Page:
Known best for his stint as the bass player for Guns N’ Roses, Seattle rock star Duff McKagan has also proven himself to be a skilled writer by way of his popular columns for Seattle Weekly and ESPN.com, and his memoir, It’s So Easy (And Other Lies), acclaimed for its frank self-awareness. In May, he released a new book, How to Be a Man (And Other Illusions), full of insights from the trenches.
LOCATION: Guppy’s living room
DRINKS: Stovetop espresso with half-and-half and brown sugar
Nancy Guppy: What is your new book about?
Duff McKagan: It’s about life lessons learned through my own experiences and the experiences of my friends. It’s about being a father of girls and being married for 16 years. And it’s about not being sh**ty…and not taking sh*t.
NG: What’s hard about being a man?
DM: It’s easy to be a douche bag, a bull-in-the-china-shop kind of thing. I guess it’s being in touch with your male side and with the side of you that can be nurturing.
NG: Which is more fun—a book tour or a band tour?
DM: On a band tour, you get to do the thing that you love for two hours a night. A book tour is fun because it’s new to me. If I had to do this all the time, it probably wouldn’t be.
NG: What’s the biggest misconception about you?
DM: I don’t know what conceptions there are about me.
NG: How much of your wardrobe is leather, percentage-wise?
DM: 50 percent.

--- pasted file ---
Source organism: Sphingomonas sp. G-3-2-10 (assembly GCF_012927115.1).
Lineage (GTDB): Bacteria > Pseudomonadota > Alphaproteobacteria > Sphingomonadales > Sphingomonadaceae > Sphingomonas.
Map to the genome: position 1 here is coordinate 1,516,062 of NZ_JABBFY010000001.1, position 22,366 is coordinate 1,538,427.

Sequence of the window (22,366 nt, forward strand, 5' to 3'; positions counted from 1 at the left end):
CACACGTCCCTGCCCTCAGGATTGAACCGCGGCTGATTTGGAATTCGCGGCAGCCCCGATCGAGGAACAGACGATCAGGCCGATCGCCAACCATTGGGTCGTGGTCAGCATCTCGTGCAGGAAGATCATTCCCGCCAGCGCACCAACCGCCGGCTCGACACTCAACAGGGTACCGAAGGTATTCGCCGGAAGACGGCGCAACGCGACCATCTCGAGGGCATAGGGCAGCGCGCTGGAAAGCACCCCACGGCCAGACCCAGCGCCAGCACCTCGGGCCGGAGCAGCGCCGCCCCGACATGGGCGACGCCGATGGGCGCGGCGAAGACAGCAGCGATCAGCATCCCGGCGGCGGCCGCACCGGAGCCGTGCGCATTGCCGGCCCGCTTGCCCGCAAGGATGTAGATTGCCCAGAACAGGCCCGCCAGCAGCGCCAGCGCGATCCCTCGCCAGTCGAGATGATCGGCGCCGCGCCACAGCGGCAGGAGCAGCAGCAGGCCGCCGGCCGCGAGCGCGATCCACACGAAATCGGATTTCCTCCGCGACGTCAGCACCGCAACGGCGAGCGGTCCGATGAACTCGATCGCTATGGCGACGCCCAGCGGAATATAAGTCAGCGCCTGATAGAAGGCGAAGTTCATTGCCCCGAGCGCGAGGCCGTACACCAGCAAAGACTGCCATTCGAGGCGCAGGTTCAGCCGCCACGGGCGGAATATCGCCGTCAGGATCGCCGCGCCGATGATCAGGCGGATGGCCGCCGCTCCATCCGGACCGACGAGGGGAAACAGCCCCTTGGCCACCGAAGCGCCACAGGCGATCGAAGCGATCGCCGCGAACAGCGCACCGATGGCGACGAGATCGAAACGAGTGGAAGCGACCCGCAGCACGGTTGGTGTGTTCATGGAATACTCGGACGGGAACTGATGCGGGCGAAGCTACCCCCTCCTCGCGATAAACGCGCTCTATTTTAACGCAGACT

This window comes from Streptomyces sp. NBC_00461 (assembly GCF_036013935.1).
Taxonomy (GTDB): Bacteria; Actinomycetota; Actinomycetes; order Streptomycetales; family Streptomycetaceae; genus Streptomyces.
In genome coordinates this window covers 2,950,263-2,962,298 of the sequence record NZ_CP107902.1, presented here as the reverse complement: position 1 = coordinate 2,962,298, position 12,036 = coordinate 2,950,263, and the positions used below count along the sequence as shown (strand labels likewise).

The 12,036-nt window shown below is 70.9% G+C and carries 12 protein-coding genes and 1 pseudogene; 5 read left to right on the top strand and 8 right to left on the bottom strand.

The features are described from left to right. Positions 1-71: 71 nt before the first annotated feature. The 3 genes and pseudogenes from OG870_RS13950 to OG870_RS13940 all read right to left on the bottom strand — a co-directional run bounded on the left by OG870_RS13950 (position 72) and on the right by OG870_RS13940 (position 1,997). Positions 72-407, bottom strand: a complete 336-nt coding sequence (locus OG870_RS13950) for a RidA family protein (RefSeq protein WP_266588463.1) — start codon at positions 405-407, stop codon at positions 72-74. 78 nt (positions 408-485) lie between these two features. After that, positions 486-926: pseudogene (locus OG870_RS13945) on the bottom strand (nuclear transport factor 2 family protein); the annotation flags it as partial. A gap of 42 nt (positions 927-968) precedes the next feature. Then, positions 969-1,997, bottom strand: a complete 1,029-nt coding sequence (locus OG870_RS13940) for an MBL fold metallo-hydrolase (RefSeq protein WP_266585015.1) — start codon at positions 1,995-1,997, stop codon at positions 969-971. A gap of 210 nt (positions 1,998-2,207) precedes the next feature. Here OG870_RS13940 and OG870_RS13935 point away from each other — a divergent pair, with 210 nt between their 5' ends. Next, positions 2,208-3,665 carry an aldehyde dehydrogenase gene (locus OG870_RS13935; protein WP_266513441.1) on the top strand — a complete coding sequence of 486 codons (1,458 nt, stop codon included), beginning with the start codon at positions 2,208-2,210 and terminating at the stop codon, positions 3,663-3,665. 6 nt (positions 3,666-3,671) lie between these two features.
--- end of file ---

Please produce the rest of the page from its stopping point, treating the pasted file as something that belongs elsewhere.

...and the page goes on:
NG: Let’s talk hair, because yours is delicious. What’s the regime?
DM: No real regime. Just natural body oils. And I don’t look in the mirror.
NG: Anything you would change in a “life do-over”?
DM: No. And I’ve thought about this. Even the health problems I have now because of stuff I did are just a reminder that I did it to myself. I walked into that brick wall 100 times, and it took me 101 times to go, “Oh, you go around it.”
NG: What three songs would be on the Duff McKagan life soundtrack.
DM: “Stand!” by Sly and the Family Stone, “Little Red Corvette” by Prince, “Requiem” by Killing Joke.
NG: What’s more important, creative freedom or creative control?
DM: That’s such a good question. [Long pause.] Creative freedom.
NG: Have you had an artistic high point?
DM: I haven’t gotten there yet. You’re always searching for that perfect song, whatever that means. Once I get there, it’ll be like “OK, I did that. Now it’s gotta be the perfect song in three-quarter time!”
NG: What’s the best part about being clean and sober?
DM: Being alive right now.
Nancy Guppy showcases Seattle artists on her TV series, Art Zone (seattlechannel.org/artzone).